High schools, universities slowly reopen in Iceland

REYKJAVIK (AFP) – Iceland’s secondary schools and universities began reopening yesterday, as the country began easing measures put in place seven weeks ago to curb the spread of the new coronavirus.

The country, a vast island of 364,000 people located in the North Atlantic, confirmed 1,799 cases of the illness and 10 deaths, but the number of new cases has ranged between zero and three since April 23.

The University of Iceland in Reykjavik, which has 13,000 students, predicted a slow and gradual reopening, principal Jon Atli Benediktsson told AFP, and the same was expected at its six other campuses across the country.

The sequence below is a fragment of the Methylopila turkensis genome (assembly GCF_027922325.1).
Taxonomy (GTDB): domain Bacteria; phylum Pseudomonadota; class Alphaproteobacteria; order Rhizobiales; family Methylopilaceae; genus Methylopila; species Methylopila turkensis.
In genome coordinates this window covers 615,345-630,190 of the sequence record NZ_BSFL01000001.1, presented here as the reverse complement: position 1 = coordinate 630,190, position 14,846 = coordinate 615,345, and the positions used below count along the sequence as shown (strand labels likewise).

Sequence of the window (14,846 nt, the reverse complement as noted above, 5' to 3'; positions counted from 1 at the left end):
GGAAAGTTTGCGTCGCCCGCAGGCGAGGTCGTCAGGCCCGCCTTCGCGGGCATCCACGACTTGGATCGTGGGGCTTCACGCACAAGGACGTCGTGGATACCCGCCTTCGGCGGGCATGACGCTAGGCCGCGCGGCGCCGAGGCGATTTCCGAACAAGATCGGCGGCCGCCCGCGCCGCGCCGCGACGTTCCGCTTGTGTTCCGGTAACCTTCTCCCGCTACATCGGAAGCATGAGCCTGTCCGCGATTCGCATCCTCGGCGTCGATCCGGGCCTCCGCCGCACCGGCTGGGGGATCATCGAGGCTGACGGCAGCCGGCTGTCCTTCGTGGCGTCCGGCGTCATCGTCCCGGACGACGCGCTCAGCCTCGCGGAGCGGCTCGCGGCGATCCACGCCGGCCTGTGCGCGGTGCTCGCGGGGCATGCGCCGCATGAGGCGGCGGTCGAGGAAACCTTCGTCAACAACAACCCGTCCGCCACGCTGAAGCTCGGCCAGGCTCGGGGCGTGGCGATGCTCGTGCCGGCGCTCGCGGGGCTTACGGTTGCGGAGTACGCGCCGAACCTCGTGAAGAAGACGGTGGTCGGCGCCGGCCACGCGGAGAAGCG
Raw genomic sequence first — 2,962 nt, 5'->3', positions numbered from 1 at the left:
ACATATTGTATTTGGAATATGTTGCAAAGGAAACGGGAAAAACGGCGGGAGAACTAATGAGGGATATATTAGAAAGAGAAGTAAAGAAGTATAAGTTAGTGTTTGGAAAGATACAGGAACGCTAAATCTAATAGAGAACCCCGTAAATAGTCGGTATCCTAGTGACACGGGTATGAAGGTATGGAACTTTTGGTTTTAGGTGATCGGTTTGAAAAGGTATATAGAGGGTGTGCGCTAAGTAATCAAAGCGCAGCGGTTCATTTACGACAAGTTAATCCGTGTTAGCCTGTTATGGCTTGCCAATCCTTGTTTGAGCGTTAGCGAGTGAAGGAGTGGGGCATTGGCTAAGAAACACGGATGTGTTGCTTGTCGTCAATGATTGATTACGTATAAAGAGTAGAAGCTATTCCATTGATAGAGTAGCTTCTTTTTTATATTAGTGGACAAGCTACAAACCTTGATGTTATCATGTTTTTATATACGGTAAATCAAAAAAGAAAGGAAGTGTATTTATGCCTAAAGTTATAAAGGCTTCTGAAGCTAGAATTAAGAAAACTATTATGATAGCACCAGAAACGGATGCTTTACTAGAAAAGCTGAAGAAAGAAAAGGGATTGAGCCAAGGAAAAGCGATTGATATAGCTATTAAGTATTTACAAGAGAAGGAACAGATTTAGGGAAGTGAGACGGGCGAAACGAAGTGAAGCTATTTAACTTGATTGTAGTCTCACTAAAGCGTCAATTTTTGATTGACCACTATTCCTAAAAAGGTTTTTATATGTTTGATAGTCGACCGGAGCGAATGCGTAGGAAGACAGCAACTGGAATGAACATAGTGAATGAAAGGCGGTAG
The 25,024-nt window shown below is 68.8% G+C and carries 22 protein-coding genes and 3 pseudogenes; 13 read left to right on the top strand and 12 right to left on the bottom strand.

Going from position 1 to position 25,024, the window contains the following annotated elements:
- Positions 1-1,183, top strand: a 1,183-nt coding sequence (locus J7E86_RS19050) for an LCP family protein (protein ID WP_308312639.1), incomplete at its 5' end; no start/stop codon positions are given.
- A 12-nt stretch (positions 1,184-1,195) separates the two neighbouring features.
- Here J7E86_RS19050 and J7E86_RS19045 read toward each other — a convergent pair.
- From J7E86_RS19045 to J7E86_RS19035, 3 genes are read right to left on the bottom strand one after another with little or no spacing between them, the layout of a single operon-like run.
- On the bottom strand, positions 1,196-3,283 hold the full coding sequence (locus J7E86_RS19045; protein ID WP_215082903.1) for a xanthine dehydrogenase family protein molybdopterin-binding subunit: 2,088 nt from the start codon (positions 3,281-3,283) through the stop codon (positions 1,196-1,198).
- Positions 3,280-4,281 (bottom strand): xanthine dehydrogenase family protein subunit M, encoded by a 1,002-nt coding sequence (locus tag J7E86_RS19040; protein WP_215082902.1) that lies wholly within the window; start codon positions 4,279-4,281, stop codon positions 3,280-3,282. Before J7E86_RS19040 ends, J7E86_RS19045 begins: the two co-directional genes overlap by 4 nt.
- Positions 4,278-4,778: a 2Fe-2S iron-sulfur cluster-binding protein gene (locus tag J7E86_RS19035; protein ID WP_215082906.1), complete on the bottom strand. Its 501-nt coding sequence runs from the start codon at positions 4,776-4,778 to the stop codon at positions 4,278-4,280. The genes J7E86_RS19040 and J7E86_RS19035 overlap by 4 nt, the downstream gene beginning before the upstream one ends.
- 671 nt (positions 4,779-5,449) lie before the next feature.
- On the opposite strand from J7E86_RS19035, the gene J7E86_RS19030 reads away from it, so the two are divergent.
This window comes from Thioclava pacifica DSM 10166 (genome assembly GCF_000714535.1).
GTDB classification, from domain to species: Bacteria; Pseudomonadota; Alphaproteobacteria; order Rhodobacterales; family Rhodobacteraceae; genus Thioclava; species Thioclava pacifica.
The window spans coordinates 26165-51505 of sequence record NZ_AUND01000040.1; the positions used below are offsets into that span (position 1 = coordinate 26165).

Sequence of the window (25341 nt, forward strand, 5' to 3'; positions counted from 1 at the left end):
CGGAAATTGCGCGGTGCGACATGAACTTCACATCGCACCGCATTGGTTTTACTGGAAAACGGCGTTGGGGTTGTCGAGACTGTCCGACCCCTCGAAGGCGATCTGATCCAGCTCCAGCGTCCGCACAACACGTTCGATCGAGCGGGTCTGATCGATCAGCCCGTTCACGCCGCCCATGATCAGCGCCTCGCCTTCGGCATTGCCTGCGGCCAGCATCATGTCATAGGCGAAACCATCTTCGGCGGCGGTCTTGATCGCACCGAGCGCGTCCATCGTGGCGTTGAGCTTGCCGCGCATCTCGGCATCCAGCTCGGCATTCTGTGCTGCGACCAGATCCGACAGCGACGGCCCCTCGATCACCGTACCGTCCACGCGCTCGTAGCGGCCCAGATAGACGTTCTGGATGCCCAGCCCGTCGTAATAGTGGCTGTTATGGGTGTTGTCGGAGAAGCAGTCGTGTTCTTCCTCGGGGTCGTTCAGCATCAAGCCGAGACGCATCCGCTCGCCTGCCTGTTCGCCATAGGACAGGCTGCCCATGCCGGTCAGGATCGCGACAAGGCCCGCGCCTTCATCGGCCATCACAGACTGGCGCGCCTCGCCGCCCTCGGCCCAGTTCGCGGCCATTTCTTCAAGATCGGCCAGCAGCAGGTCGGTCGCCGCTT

Of Iceland’s 38 secondary schools, it was mainly vocational schools that were resuming classes in smaller groups.

At these schools, which often involve practical classes, the approaching end-of-year exams must be conducted in person and not online.

Most general secondary schools contacted by AFP said they would not be reopening and would instead continue distance learning for the last three weeks of the academic year, avoiding the need to find tricky solutions to social distancing in classrooms.

Those students will take their final exams exclusively online.

Nursery schools and primary schools, which have remained open albeit with reduced hours, resumed their regular schedules yesterday.

Iceland adopted a first slew of restrictions on March 16 to limit the spread of COVID-19, and added further measures on March 24. Hair salons and dentists also resumed business yesterday, though swimming pools and gyms remained shuttered. Gatherings, which have been limited to 20 people, are limited to 50 as of yesterday.